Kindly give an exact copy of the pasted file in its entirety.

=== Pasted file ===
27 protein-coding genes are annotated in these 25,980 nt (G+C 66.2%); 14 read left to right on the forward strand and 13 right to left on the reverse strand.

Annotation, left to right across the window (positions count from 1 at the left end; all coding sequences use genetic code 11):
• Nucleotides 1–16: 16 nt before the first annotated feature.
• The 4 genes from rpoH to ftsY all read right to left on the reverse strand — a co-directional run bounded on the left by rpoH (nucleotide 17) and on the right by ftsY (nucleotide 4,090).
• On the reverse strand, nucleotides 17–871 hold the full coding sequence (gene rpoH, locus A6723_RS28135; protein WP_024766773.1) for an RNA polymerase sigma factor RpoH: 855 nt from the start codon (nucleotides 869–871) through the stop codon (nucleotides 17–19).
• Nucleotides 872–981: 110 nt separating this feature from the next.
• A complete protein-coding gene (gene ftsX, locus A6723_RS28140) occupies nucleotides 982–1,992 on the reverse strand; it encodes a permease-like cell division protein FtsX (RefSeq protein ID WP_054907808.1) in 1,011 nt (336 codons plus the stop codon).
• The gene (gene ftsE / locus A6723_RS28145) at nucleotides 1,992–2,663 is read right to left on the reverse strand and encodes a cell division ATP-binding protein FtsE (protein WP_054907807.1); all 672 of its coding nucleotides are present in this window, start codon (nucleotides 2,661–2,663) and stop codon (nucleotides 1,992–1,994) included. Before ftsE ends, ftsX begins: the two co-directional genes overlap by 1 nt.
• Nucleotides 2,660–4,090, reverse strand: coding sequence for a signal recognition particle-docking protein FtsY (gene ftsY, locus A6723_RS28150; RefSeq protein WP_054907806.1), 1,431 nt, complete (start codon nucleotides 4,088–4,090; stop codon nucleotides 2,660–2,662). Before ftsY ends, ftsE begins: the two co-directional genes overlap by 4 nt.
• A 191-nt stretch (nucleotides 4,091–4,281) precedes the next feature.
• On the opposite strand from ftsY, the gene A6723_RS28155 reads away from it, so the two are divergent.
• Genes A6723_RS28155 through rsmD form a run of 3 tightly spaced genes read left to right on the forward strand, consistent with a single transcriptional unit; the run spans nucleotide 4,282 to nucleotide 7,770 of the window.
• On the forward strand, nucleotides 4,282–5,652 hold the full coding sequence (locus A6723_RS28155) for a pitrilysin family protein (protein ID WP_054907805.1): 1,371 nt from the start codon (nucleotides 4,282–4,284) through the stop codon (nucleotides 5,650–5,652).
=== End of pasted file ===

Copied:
27 protein-coding genes are annotated in these 25,980 nt (G+C 66.2%); 14 read left to right on the forward strand and 13 right to left on the reverse strand.

Annotation, left to right across the window (positions count from 1 at the left end; all coding sequences use genetic code 11):
• Nucleotides 1–16: 16 nt before the first annotated feature.
• The 4 genes from rpoH to ftsY all read right to left on the reverse strand — a co-directional run bounded on the left by rpoH (nucleotide 17) and on the right by ftsY (nucleotide 4,090).
• On the reverse strand, nucleotides 17–871 hold the full coding sequence (gene rpoH, locus A6723_RS28135; protein WP_024766773.1) for an RNA polymerase sigma factor RpoH: 855 nt from the start codon (nucleotides 869–871) through the stop codon (nucleotides 17–19).
• Nucleotides 872–981: 110 nt separating this feature from the next.
• A complete protein-coding gene (gene ftsX, locus A6723_RS28140) occupies nucleotides 982–1,992 on the reverse strand; it encodes a permease-like cell division protein FtsX (RefSeq protein ID WP_054907808.1) in 1,011 nt (336 codons plus the stop codon).
• The gene (gene ftsE / locus A6723_RS28145) at nucleotides 1,992–2,663 is read right to left on the reverse strand and encodes a cell division ATP-binding protein FtsE (protein WP_054907807.1); all 672 of its coding nucleotides are present in this window, start codon (nucleotides 2,661–2,663) and stop codon (nucleotides 1,992–1,994) included. Before ftsE ends, ftsX begins: the two co-directional genes overlap by 1 nt.
• Nucleotides 2,660–4,090, reverse strand: coding sequence for a signal recognition particle-docking protein FtsY (gene ftsY, locus A6723_RS28150; RefSeq protein WP_054907806.1), 1,431 nt, complete (start codon nucleotides 4,088–4,090; stop codon nucleotides 2,660–2,662). Before ftsY ends, ftsE begins: the two co-directional genes overlap by 4 nt.
• A 191-nt stretch (nucleotides 4,091–4,281) precedes the next feature.
• On the opposite strand from ftsY, the gene A6723_RS28155 reads away from it, so the two are divergent.
• Genes A6723_RS28155 through rsmD form a run of 3 tightly spaced genes read left to right on the forward strand, consistent with a single transcriptional unit; the run spans nucleotide 4,282 to nucleotide 7,770 of the window.
• On the forward strand, nucleotides 4,282–5,652 hold the full coding sequence (locus A6723_RS28155) for a pitrilysin family protein (protein ID WP_054907805.1): 1,371 nt from the start codon (nucleotides 4,282–4,284) through the stop codon (nucleotides 5,650–5,652).